Teaching to Student Personality Types
Mar 03, 2011
OnHand Schools is proud of the knowledgeable people that make up the OnHand Schools Team. Starting this week, we will be featuring an “Insight” from a selected staff member that will focus around various areas of education. This week our featured blogger is Toby Basalla. Toby has over 10 years of experience in building web based data integration solutions and is the current director of development for OnHand Schools as well as a founder. Toby is the former director of development for Pittsburgh Public Schools, a large urban K-12 district.
Starting next week look for a special five part series from Dr. Stefan Biancaniello in which he will be sharing his perspective on data driven instruction.
There are many different theories of personality and ways of categorizing personality types. One of the most popular theories is based off the Myers-Briggs system in which people are divided by personalities based on their preferred ways of dealing with the world. These categories can be useful in classroom management – students respond to classroom instruction differently depending on these preferences:
Introversion vs. Extroversion:
Introvert students often prefer to work alone and to be able to have time to think through a question before responding verbally. In contrast, Extrovert students respond better to group work and tend to think out loud. A balance of class time between private activity and group response allows teachers to include both types of students.
Intuition vs. Sensing:
Sensing students tend to focus on specific, concrete details – colors, shapes, dates, facts, numbers. In contrast, Intuitive students focus on “the big picture” and theory. In the teaching of biology, for example, sensors tend to like to know the specifics of anatomy, detailed names of bones and tissues. Intuitives, by contrast, tend to like theories that explain many details, like homeostasis or evolution. Sensing students tend to be bored or disengaged by a classroom approach that is too theoretical, and intuitive often tune out of lectures that are focused too much on very specific details.
Thinking vs. Feeling:
Thinking students often prefer to apply their knowledge impartially, formulating rules for situations and applying those rules regardless of the specific situations or people involved. Feeling students, in contrast, tend to be more motivated by group cohesion and the impact of rules on specific people. Thinking students often tend to prefer “fairness” and impartiality in class requirements and expectations, while feeling students prefer to have their intentions and motivation taken into account in the application of class rules.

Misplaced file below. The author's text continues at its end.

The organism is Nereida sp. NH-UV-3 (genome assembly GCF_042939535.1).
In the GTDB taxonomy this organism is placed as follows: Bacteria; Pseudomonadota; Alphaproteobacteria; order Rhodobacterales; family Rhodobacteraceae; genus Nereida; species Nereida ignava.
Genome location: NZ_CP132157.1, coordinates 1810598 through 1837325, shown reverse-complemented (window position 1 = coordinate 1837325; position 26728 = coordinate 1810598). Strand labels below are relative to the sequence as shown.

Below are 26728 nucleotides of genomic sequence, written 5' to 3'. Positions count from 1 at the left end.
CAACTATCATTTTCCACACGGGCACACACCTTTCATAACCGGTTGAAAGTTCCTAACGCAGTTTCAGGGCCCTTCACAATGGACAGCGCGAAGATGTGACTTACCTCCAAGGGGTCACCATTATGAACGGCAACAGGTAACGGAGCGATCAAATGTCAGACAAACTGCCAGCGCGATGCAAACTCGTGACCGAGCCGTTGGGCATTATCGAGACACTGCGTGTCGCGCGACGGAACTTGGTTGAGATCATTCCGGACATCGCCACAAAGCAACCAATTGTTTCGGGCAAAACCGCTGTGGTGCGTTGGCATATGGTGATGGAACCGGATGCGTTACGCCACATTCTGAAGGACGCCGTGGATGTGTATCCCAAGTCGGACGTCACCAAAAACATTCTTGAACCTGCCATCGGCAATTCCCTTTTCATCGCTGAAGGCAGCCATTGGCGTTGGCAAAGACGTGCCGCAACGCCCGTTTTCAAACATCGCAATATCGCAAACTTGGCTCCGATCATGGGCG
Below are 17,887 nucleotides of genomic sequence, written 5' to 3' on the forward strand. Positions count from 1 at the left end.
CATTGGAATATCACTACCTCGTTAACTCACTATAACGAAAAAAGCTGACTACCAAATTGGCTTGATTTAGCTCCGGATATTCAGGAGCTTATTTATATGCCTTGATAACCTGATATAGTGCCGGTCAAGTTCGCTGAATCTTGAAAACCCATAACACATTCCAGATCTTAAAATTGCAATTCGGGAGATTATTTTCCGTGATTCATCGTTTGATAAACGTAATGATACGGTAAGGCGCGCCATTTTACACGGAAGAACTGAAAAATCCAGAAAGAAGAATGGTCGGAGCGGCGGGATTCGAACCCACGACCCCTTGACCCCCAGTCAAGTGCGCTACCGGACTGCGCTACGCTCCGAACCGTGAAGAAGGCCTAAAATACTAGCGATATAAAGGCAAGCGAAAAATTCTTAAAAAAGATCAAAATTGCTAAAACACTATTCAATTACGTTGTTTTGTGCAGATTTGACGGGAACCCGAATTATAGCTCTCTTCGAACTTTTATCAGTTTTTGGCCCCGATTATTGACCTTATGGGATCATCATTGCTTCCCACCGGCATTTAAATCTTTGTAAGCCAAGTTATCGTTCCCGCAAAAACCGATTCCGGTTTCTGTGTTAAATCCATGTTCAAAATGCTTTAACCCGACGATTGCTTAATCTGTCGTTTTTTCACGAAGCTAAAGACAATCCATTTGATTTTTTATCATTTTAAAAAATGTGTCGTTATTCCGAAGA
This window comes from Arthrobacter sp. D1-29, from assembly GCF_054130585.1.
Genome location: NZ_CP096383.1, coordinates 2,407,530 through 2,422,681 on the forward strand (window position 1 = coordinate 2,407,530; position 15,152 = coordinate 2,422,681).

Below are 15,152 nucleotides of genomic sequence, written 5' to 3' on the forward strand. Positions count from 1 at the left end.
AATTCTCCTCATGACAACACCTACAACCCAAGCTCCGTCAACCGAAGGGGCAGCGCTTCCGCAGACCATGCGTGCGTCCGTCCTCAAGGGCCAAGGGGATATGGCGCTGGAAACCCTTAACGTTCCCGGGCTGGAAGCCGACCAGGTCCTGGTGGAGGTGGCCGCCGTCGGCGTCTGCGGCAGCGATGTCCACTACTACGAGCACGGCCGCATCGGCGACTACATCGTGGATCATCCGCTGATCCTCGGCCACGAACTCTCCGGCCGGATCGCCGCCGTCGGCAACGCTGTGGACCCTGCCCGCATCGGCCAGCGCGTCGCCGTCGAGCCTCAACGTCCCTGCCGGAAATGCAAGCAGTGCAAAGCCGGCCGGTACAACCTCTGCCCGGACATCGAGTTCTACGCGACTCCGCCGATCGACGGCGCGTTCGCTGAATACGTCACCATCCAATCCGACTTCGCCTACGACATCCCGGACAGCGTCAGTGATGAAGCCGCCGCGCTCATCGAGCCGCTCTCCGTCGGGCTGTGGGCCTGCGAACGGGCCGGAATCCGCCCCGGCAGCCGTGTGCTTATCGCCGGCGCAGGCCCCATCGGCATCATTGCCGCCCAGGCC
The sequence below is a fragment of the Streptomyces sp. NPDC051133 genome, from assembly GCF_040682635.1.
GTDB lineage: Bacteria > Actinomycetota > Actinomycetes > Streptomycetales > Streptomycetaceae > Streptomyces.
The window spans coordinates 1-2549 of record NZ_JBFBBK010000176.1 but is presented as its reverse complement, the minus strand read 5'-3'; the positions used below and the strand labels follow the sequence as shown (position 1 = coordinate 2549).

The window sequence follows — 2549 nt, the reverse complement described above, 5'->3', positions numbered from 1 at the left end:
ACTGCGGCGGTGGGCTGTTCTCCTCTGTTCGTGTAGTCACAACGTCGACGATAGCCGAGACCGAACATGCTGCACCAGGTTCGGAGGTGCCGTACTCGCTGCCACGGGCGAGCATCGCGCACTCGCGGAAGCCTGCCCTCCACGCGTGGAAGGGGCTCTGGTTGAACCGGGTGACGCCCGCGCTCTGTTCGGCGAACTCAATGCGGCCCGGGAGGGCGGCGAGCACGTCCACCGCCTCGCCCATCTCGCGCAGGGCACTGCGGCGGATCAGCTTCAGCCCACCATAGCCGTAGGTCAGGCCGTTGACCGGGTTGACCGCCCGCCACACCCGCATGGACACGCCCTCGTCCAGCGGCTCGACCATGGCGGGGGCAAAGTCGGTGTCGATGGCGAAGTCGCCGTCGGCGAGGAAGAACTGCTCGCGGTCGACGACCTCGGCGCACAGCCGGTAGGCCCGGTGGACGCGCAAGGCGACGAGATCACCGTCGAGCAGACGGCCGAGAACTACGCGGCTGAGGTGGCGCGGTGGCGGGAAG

Perceiving vs. Judging:
Perceiving students tend to keep life “open-ended” – deadlines are flexible, they prefer to take in more information and defer decision and action until they feel like they’ve “learned enough” and often employ interesting interpretations of class assignments. In contrast, Judging students prefer hard deadlines, schedules, and doing things “the right way.” Often Perceiving students thrive in open-ended learning environments based on exploration and curiosity, while Judging students function best in classrooms where there are clear rules, schedules, and deadlines.
The interactions of these personality preferences have a lot to do with how particular students respond in a classroom environment. Often teachers have the most “difficulty” with students whose preferences are directly opposite their own. In these cases it is helpful for the teacher to think about ways that material or classroom experience can be modified to accommodate students of all personalities.
To learn more about Myers-Briggs personality types, please visit http://www.myersbriggs.org/